This opponent requires a team effort – then we can get back to dancing to the drumbeat of sports

Pistons huddle
Nothing unifies a community quite like the shared passion for sports, which serves as a diversion in the toughest times but now must play its role from the sidelines
Chris Schwegler (NBAE/Getty)
by Keith Langlois
Web Editor

Before baseball’s Home Run Derby became a raging success and they tinkered with the All-Star break, there were only two days over the course of a calendar year when there wasn’t a sporting event of national consequence – the day before the All-Star game and the day after.

Sports has always been the diversion to take our minds off calamities. Did anything help soothe our battered national psyche after 9/11 more than baseball and football games resuming that month? Was there a more symbolic moment of America’s first wobbly steps to recovery than President Bush throwing out the first pitch during the 2001 World Series at a most iconic American symbol, Yankee Stadium?

That’s the best of sports, the ability to galvanize and inspire people from a rainbow of backgrounds in a common interest. When Pistons owner Tom Gores bought the franchise nearly nine years ago, he said his primary motivation was to use the power of the platform to inspire the communities – Detroit and beyond – where Pistons fans lived and worked.

For those fans – and tens of millions of Americans – sports dictate the rhythm of life, giving form to our weeks and structure to the four seasons. The NBA is not only a huge part of that but a transformative agent. No league has been more progressive than the NBA under first David Stern and now Adam Silver for promoting diversity and equality, no sport more in tune with popular culture than basketball.

But for the foreseeable future – and nobody really knows how long that might be – sports and the NBA will have to play its role from the sidelines. You’ve heard coaches laud players who lead by example? That’s sports now – leading by example because it can’t by any other means.

Everyday life has been disrupted – dramatically – creating a vacuum that gets filled by anxiety, frustration, fear and longing for normalcy. Sports isn’t there to serve its customary role as a unifying force, the modern-day village square that brings people together even when distance separates them.

Distance is going to separate us for a while now. There will be no roaring crowds at Little Caesars Arena as winter fades to spring, no virtual community of Pistons fans planning their days around the next tipoff.

But the quickest way to get back to that is to get COVID-19 under control – to flatten the curve of the disease’s spread by modifying behavior and exercising social distancing. And in that, the NBA again was a pioneer. When commissioner Silver decided minutes after learning of a positive test by one NBA player that the season would be suspended, it began a cascading reaction that reverberated across society.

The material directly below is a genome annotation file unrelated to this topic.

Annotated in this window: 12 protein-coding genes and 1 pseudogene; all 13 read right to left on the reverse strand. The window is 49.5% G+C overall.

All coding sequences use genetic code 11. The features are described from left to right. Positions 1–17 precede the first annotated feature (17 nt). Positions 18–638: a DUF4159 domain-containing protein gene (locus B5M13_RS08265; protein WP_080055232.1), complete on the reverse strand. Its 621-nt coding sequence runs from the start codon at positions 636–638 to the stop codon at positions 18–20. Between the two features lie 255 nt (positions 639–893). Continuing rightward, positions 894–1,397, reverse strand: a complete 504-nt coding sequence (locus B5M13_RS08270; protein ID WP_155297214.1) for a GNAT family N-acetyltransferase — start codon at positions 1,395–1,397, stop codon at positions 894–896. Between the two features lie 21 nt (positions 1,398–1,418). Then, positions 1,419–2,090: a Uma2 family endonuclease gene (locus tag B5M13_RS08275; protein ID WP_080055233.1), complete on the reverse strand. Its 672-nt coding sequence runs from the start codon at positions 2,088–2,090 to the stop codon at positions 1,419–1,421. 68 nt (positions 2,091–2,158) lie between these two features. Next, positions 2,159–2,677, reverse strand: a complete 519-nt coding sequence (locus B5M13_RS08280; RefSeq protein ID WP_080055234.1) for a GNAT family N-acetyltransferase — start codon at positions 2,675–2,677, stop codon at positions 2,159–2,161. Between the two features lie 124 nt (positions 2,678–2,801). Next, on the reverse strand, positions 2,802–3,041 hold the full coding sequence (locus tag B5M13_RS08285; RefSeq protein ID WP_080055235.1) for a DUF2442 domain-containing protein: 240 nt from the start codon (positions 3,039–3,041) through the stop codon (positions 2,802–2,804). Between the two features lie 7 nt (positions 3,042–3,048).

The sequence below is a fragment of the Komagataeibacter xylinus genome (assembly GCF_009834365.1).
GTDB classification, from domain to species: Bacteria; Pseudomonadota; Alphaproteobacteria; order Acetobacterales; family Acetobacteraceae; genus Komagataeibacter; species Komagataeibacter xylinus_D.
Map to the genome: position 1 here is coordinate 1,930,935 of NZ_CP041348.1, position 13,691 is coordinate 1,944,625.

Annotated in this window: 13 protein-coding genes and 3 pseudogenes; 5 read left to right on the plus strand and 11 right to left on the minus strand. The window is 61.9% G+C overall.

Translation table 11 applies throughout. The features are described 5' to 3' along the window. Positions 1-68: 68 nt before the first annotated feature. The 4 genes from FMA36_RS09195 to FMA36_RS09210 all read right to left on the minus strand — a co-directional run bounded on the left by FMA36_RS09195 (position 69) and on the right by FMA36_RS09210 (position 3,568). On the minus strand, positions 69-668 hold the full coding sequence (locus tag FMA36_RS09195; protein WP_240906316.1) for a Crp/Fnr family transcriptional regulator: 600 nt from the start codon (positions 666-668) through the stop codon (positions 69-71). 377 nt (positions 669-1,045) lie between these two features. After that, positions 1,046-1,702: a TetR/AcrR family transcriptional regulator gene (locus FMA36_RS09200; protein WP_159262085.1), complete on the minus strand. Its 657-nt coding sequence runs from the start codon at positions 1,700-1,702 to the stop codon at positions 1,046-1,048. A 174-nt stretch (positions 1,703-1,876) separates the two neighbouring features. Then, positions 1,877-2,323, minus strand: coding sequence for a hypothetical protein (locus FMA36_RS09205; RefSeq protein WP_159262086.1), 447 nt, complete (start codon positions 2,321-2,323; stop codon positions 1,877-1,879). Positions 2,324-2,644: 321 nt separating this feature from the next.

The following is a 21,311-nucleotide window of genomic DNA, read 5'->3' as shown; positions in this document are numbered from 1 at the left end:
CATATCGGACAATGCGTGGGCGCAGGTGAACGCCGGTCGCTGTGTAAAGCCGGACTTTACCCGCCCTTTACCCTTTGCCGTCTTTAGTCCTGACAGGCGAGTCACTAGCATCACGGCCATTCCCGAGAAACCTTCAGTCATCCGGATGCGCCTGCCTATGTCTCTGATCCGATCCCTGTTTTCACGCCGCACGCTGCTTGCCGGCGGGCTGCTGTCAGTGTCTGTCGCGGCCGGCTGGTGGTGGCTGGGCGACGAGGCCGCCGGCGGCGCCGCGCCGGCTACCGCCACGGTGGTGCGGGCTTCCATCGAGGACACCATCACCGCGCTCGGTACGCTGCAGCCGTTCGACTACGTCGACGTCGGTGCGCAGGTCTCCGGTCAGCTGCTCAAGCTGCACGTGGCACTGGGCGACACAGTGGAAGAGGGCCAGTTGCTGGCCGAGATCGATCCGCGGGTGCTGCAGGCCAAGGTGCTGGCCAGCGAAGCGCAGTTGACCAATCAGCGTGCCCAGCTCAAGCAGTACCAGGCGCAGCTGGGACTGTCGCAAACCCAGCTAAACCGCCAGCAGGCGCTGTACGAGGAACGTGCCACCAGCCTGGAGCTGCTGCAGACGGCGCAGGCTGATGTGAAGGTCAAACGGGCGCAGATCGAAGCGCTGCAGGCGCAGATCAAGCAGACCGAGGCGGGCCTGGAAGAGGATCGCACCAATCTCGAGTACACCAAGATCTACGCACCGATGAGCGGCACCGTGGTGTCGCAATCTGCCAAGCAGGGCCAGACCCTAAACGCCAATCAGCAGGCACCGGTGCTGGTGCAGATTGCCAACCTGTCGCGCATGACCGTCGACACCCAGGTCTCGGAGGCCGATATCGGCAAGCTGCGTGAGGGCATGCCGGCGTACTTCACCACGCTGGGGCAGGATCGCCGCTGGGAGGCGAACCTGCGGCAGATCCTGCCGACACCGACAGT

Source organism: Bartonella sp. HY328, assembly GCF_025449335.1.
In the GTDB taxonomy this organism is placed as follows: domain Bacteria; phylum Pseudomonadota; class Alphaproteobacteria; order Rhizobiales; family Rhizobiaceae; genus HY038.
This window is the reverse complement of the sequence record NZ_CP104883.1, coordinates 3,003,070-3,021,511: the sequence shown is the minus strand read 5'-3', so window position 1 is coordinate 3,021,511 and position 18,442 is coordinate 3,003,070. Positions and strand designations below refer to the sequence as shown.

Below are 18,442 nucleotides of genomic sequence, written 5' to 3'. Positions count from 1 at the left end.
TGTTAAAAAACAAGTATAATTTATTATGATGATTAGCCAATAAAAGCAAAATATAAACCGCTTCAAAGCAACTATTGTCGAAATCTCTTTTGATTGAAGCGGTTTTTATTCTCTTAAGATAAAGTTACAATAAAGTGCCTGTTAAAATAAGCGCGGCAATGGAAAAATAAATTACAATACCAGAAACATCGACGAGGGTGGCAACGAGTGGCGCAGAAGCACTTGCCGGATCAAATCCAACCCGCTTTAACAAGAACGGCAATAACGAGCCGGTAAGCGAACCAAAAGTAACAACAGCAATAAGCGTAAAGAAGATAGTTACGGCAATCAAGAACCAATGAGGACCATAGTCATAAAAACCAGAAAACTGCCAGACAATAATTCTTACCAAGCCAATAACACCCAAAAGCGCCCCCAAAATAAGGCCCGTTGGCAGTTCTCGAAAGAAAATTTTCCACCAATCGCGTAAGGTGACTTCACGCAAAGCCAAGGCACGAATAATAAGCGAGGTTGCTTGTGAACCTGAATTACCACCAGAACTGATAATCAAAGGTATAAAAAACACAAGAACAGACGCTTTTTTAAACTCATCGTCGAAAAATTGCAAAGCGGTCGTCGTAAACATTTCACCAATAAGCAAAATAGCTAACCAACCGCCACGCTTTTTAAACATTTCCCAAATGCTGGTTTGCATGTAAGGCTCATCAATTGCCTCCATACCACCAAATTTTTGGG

Within 24 to 48 hours, every other major sports entity – the NHL and MLB, the NCAA, the PGA, high school sports – effectively followed suit, either suspending or outright canceling its crown jewels. Major cities called for limiting crowds or hours of operation and pre-emptively shut down schools. States followed suit and ordered sweeping shutdowns of businesses, including bars and restaurants, fitness centers and theaters.

Within that blink of an eye, America seemed profoundly changed. The NBA’s decisive action lit a fuse to change the perception that it was past time to get serious about what is clearly the most dangerous global public-health threat in a century. That’s what leadership looks like.

Despite today’s uncertainty, we know there will be a future after COVID-19. The resilience of the human spirit promises that we’ll emerge stronger than before, adapting our lifestyles to make a better future. Like all challenges that have faced humankind, we’ll adapt. Innovation will spark in education, commerce and consumption and change the way we think, behave and interact.

It’s disorienting to have sports and all the other guideposts of our lives suddenly removed, but the sooner we adhere to the best advice of experts and limit our exposure – and the risk to others – to the novel coronavirus, the sooner we can all get back to normalcy.

That takes the type of teamwork and selflessness required of building a winning organization. If a team is only as strong as its weakest link, so it is that the novel coronavirus won’t be vanquished without everyone playing a part.

The quicker we pull together for that mission, the sooner we’ll get back to enjoying the daily drumbeat of sports enriching our lives.


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